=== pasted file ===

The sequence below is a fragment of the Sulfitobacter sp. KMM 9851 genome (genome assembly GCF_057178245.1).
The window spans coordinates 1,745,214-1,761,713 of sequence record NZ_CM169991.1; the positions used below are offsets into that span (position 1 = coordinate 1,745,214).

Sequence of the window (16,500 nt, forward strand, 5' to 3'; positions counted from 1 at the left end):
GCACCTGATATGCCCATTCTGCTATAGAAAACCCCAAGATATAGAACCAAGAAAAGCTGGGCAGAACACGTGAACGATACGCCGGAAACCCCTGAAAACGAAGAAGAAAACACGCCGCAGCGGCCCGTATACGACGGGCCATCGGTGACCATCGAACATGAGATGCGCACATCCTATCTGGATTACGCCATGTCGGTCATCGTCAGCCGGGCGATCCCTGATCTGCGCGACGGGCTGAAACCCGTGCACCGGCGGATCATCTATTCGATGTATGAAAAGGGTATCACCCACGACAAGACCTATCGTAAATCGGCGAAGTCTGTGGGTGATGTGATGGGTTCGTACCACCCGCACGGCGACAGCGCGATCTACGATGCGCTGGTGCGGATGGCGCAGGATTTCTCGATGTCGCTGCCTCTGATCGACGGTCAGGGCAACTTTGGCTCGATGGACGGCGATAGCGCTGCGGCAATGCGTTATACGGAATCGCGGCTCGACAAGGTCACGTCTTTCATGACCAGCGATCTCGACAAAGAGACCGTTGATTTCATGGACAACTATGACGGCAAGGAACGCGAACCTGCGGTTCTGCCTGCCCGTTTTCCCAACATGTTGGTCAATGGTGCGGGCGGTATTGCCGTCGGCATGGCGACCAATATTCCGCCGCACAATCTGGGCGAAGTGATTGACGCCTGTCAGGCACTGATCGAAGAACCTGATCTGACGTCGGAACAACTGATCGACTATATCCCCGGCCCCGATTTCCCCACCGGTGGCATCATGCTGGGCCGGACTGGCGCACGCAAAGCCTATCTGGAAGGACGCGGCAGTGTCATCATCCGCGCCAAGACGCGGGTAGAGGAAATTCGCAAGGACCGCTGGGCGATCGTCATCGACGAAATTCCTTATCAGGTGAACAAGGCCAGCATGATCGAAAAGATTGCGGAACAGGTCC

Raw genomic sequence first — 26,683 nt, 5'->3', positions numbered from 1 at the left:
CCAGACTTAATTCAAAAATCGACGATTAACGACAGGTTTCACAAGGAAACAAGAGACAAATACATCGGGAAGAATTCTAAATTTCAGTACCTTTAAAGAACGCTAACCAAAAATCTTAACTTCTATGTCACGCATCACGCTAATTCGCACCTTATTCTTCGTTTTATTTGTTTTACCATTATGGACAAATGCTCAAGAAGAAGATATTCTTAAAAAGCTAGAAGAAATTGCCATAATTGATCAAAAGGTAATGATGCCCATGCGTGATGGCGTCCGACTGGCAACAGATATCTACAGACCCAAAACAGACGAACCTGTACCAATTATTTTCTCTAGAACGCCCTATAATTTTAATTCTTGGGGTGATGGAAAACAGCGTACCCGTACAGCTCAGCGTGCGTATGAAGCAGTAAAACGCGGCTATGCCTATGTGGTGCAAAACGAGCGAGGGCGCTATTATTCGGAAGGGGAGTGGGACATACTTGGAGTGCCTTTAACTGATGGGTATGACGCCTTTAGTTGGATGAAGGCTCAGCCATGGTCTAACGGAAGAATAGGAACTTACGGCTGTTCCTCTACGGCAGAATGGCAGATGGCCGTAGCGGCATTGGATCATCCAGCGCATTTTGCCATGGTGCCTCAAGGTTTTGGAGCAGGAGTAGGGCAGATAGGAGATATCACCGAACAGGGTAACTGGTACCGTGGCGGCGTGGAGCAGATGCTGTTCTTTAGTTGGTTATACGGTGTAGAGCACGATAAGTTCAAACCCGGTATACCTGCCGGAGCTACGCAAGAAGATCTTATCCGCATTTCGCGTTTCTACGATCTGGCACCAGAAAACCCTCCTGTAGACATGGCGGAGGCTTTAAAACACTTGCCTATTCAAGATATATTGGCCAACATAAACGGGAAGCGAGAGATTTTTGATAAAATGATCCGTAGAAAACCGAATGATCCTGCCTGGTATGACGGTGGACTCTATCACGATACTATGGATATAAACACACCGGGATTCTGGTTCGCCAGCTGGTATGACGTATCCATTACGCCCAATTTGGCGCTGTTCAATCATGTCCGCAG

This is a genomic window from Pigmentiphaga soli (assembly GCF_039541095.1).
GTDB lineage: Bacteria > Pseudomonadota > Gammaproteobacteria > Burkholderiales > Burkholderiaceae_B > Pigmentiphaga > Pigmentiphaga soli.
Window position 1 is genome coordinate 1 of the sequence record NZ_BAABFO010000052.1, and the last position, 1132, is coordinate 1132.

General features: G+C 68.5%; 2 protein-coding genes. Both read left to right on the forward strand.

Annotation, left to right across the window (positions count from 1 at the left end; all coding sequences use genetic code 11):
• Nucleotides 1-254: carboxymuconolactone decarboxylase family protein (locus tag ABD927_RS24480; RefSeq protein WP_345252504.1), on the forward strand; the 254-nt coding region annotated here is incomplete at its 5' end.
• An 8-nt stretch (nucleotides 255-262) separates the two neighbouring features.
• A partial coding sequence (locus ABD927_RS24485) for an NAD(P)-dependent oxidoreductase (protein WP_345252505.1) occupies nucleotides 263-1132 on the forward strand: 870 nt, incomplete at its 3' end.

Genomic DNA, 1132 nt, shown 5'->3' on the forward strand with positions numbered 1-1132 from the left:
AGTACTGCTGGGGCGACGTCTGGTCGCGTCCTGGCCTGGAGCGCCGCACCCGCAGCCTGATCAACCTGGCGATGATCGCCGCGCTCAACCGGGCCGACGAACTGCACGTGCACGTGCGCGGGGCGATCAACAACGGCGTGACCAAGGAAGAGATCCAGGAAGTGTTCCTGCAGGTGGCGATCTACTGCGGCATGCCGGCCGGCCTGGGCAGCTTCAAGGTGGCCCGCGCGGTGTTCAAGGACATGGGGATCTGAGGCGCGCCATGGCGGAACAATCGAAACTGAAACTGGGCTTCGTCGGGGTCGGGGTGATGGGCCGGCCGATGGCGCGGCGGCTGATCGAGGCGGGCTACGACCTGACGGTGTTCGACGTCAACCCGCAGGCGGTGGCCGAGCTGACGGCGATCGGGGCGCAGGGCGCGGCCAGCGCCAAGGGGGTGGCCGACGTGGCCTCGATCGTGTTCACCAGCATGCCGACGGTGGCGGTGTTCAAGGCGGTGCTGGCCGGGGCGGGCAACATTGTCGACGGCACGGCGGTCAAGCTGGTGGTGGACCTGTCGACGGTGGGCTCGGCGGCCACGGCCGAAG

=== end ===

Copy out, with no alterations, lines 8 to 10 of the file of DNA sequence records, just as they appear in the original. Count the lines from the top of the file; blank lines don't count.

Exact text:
GTDB lineage: Bacteria > Pseudomonadota > Gammaproteobacteria > Burkholderiales > Burkholderiaceae_B > Pigmentiphaga > Pigmentiphaga soli.
Window position 1 is genome coordinate 1 of the sequence record NZ_BAABFO010000052.1, and the last position, 1132, is coordinate 1132.

General features: G+C 68.5%; 2 protein-coding genes. Both read left to right on the forward strand.